Very Steep Pressure Field Between 965mb Icelandic Low and 1030mb Azores High! 70-80+mph Winds Tonight!

Written by on September 3, 2012 in Rest of Europe, United Kingdom & Ireland with 0 Comments

Satellite image courtesy of WeatherOnline

A very steep pressure field is setting up over the Atlantic between deepening Icelandic low and strong Azores high. Bteween the expected bombing out at 965mb tomorrow am and the 1030 ridge, very strong upper level winds are likely to mix down the the surface thanks to alignment with good vertically ‘stacked’ winds from jet stream level to the surface. As pressures tighten, so winds blow harder to compensate the imbalance and with winds align from top down, these much stronger upper level winds can mix down to the ground and so winds may get clocked at 70-80 mph or more between the Northwest Scottish Mainland, the Outer Hebrides, Northern Isles and Faroe Isles.

With the low not yet reached maximum depth within it’s centre, prefrontal winds above 4,000 feet are already strong with gusts being reported on top of 4084 foot Cairngorm Mountain at 81 mph.

Check out this GFS surface pressure forecast over the North Atlantic tomorrow morning off the WeatherBELL site!

GFS chart courtesy of WeatherBELL Models

Note the GFS has the Icelandic low down to an impressive 965mb. Problem is, the Azores ridge to it’s south is 1030mb and that is a very steep pressure gradient. The atmosphere must compensate for this large imbalance and Scotland finds itself beneath these strong winds. Alignment within the vertically stacked winds tonight should support hurricane-force conditions between Scotland and the Faroes tonight and much of Tuesday.

Note the below upper level winds expected at jet stream level tomorrow am off the GFS. Note the brighter colours indicating stronger winds racing out of the SW between Scotland and the Faroes due not only pressure difference but thermal contrast between the hot air mass within the Azores ridge and the cold drawn down from Greenland on the north side of the circulation. This intensifies the jet.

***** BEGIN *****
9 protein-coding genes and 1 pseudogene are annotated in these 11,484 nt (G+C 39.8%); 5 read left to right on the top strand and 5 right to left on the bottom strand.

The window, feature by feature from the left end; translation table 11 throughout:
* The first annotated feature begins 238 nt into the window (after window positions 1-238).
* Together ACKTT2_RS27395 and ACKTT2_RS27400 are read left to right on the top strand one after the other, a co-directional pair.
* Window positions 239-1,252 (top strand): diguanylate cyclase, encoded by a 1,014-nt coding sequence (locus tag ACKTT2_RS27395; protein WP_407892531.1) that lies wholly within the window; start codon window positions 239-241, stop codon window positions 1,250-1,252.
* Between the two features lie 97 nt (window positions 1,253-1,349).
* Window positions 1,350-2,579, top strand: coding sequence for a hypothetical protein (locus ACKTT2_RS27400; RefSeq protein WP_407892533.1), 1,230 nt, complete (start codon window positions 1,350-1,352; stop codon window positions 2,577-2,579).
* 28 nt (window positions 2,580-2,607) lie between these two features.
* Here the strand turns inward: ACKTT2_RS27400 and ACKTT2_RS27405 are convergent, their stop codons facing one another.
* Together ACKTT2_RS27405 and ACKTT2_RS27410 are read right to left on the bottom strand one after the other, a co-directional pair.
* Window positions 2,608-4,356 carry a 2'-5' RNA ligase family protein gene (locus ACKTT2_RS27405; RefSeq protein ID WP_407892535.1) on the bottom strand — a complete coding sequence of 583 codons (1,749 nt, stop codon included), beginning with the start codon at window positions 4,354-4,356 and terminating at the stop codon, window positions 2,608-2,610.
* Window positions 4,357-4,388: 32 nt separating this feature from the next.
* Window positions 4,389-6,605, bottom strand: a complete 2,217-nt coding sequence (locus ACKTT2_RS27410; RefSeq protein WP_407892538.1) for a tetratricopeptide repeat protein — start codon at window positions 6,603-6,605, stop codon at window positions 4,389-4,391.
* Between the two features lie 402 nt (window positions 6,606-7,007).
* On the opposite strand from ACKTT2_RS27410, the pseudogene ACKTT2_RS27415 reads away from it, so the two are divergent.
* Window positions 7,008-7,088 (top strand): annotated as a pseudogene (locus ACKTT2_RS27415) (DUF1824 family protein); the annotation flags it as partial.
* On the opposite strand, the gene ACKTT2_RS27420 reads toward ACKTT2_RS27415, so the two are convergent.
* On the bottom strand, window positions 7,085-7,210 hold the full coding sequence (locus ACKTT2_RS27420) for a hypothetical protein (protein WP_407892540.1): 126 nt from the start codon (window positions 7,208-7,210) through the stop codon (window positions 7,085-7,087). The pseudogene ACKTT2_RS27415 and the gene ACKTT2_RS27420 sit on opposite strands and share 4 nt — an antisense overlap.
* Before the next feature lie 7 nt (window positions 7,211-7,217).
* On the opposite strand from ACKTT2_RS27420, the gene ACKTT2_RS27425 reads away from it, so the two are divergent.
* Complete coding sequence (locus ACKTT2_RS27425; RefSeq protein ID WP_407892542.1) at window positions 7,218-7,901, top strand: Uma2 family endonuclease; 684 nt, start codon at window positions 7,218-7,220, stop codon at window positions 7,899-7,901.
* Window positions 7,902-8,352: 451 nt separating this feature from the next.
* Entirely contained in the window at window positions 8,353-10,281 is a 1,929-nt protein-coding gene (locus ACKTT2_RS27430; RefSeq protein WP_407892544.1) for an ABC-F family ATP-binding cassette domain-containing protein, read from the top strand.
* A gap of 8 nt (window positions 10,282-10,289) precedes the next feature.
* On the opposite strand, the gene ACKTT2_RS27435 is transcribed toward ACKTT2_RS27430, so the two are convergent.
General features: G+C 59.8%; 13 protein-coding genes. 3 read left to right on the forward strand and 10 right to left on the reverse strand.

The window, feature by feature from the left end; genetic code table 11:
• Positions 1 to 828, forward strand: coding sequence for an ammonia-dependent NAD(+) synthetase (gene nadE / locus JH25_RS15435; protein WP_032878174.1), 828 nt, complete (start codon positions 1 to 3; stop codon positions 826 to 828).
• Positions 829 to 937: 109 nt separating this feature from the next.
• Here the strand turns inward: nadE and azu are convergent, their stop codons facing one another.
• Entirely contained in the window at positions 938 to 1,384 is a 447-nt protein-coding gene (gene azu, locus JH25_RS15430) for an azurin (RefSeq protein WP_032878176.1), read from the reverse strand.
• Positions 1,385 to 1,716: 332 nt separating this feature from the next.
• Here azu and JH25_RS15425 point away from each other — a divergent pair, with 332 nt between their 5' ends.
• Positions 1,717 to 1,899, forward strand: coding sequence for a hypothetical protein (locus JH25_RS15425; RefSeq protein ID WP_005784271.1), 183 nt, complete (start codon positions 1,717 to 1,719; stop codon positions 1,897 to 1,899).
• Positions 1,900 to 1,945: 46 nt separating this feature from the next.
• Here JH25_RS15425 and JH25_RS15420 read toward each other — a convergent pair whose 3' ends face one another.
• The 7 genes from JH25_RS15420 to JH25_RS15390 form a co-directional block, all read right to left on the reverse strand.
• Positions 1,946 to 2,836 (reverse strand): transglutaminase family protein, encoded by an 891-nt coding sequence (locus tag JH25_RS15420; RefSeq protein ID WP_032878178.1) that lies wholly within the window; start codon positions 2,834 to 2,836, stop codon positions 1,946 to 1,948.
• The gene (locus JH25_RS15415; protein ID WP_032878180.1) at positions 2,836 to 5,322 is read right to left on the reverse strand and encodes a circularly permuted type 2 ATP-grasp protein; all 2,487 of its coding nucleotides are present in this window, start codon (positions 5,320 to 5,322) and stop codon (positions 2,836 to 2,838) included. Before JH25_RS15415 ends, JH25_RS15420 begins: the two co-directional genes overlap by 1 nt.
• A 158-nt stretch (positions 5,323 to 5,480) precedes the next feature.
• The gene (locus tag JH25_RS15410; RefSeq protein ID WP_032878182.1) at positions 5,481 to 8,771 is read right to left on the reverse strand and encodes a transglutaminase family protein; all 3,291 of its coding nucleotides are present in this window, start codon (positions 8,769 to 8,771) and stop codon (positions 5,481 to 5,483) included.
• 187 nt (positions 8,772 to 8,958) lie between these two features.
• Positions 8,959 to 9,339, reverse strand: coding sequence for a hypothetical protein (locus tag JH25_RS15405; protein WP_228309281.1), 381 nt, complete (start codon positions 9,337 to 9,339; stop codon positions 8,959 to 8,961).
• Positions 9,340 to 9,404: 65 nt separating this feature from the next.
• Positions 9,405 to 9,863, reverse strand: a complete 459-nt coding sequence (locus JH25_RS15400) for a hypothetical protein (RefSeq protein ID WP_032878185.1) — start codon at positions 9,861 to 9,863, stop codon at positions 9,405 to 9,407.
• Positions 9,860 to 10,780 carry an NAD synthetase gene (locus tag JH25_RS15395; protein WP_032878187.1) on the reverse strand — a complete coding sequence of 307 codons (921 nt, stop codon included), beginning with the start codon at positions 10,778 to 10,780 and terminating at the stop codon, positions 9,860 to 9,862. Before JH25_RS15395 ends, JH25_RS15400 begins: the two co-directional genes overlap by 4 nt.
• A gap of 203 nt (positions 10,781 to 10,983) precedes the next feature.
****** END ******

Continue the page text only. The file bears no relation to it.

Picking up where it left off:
GFS Upper level wind forecast (Courtesy of WeatherBELL Models)

Front-right-rear-entrance region warming over the UK this afternoon!

With good dynamics in place. The UK sits in the perfect place this afternoon for strong surface warming within the front right rear entrance region of the jet as it approaches the UK from the west. The front right rear entrance is a region just east of an advancing SW to NE aligned frontal zone which can support sinking (subsidence) which erodes cloudcover and provides enhanced surface warming. This setup also merges with increased warming southwest winds which is transporting heat from the Azores up to Britain, helping with the heating process. The warmest places will be east of hills where southwest winds can downslope and so it’s no surprise that temperatures are up at 22C as of 1pm on the south shore of Moray Firth at Loossiemouth and areas east of the Grampians Scotland.

Did you notice clouds dissipated this afternoon. That because this region of subsidence arrived as the front approaches. This enhanced ‘sinking’, clears out clouds.

Less warm, sunny Tuesday for all with wind everywhere, strongest in the north

Tomorrow will see winds cranking everywhere, especially the further north you go with gales or severe gales from the Highlands north. Wouldn’t be surprised to hear of damage in the wsetern and Northern Isles as leaves are still on trees which addsd weight.

There may even be a period of southwest gales for a time across the Central Belt tonight into tomorrow morning as the front sweeps through and the pressure drops.

Strong west winds blow hard tomorrow as the low bombs out to the north but beyond tomorrow, the ridge rebuilds and with increasing heights, so the increased cloudiness of Tuesday should become sunshine Wednesday, especially in the South up towards Manchester with temperatures rebounding back towards the 23-24C mark. A little more mixed in the North with showers brought in by the strong west winds.

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